The next four weeks could make or break London's cycling revolution. The election results could scupper the infrastructure programme that Boris Johnson and Andrew Gilligan are finally putting in place. Without a Mayor who is fully committed to this programme, and a London Assembly pushing her/him to be bolder, it could all be undone.
This struck me last week as I was cycling along Cycle Superhighway 1, from Pitfield Street across Old Street and down to the Green Party offices. It was beautiful. The new design made me feel like I was supposed to be there, with ample safe space for people on bike and foot.
It feels to me as though a real revolution is just starting. A tiny proportion of our streets have been turned into safe, pleasant spaces for people to walk and cycle along. Transport for London should be increasing its budget and getting ever more ambitious over the next four years.
So many of the Dutch-quality designs now being implemented have been noisily opposed. Boris and Gilligan stood firm. What would the next Mayor do? I know Green candidate Sian Berry would stick to her guns. But Zac Goldsmith backed more car parking around Richmond Park, and has said he might rip out cycle superhighways. Sadiq Khan opposed plans for 'filtering' on streets in his Tooting constituency, and says he'll only build new superhighways if there is minimal disruption, which is basically impossible.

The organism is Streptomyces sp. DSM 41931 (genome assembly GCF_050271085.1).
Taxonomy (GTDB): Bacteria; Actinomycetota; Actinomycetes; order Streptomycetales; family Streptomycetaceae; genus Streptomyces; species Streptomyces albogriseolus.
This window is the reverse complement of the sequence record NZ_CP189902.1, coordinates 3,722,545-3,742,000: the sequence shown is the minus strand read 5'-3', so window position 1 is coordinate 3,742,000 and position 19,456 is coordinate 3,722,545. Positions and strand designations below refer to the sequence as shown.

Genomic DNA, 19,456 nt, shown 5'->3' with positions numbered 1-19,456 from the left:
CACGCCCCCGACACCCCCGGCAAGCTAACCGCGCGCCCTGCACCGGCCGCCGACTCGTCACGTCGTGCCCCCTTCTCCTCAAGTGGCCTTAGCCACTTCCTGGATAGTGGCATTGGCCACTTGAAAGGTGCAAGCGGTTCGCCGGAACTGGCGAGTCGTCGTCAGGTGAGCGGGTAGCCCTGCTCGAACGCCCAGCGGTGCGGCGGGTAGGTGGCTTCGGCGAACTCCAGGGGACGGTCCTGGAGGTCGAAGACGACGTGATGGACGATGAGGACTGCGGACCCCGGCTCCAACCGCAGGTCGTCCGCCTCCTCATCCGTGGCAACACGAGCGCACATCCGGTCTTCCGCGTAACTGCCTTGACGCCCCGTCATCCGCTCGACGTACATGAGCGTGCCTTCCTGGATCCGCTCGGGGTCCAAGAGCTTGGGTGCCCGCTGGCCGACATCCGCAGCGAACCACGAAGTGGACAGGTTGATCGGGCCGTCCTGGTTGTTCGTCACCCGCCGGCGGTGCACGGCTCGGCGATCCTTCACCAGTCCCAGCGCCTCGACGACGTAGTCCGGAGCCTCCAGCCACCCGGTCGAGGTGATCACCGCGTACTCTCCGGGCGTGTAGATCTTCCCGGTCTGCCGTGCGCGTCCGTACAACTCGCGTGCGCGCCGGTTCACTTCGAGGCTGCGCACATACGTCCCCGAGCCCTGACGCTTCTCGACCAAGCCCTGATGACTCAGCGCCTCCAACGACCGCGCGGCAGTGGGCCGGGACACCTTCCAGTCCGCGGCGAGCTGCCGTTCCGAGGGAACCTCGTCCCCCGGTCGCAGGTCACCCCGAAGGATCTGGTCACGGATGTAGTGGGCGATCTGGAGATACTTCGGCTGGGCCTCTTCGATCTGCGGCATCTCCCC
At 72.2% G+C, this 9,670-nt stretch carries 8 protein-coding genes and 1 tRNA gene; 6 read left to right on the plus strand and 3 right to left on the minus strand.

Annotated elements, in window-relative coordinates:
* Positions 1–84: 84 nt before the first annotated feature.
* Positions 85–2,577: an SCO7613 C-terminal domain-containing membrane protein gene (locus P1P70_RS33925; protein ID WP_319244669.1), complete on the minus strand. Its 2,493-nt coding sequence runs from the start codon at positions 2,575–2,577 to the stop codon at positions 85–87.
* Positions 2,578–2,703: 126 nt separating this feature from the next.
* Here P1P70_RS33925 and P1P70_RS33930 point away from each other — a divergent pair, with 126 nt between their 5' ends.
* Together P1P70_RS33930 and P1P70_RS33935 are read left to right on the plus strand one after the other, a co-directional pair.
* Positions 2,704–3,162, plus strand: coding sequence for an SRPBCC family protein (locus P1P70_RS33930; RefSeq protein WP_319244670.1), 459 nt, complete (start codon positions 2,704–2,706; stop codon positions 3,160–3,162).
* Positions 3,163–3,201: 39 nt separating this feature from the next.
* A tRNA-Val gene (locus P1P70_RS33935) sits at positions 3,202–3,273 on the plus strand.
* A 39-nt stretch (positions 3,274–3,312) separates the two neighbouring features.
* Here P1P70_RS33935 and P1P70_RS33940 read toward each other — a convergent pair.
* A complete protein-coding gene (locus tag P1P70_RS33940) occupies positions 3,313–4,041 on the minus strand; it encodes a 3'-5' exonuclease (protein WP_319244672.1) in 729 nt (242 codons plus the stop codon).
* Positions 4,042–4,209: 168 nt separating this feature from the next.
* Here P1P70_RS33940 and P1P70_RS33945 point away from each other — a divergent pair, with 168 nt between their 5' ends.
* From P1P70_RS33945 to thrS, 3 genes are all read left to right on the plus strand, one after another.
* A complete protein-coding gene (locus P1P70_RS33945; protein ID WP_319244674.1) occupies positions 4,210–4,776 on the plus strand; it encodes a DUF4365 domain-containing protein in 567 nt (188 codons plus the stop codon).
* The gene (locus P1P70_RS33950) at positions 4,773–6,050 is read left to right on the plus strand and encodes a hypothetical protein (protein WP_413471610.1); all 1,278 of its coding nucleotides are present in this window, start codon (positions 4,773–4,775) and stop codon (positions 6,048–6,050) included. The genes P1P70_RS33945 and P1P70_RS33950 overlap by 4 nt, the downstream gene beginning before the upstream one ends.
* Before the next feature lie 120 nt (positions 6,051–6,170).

In our manifesto for City Hall we have made a very simple, but important pledge: to complete the current cycling vision plans. This would mean completing all 12 cycle superhighways to the highest standards, extending them into outer London, and starting some more. We'd extend the Mini Hollands programme to every borough. We'd refocus the Quietways programme to improve the quality, and put more political capital into persuading borough leaders in sympathetic but reluctant councils to join in. We'd redesign at least the 100 most dangerous junctions, and revisit the list of 500 originally identified by Boris and TfL.
I also think we can reduce opposition, instead of just trying to battle it head on. Last year I visited Walthamstow and Enfield to talk to locals, and think we can win over pedestrian and business groups to the idea of streets for people. If the Mini Hollands had been promoted in this way, rather than as projects just for cyclists, I've no doubt they would have had a smoother ride. As a pedestrian campaigner, I know that cycle infrastructure can be designed in a way that improves the lot of people on foot.
The next Mayor will face one other major decision. Boris' £0.9bn cycling budget sounded impressive, but it will tail off very quickly from 2019, dropping far below what's needed. If Sadiq Khan is elected, he may even be tempted to raid the budget to prop up his unfunded fares pledge. The London Assembly needs to work as one to ensure the budget remains well above £200m a year, and matches the proportion of trips taken by bike.
With these challenges in mind, I'm setting off on a four-week tour of London to talk to local people about cycling projects that could be secured or scuppered. I'm running for the London Assembly to pick up where Darren Johnson and Jenny Jones left off. I want to get a head start to pick up the local examples and contacts with which to tackle the Mayor once I'm elected.
If you're worried about the future of cycling in London, come and talk to me in Camberwell Green from 5.15-5.45 this afternoon, at the Walthamstow Mini Holland from 9-10am on Thursday morning, at the unfinished superhighway in Hounslow at 6pm next Tuesday evening and the Olympic Park in Stratford from 8-9am next Friday.Suggest a correction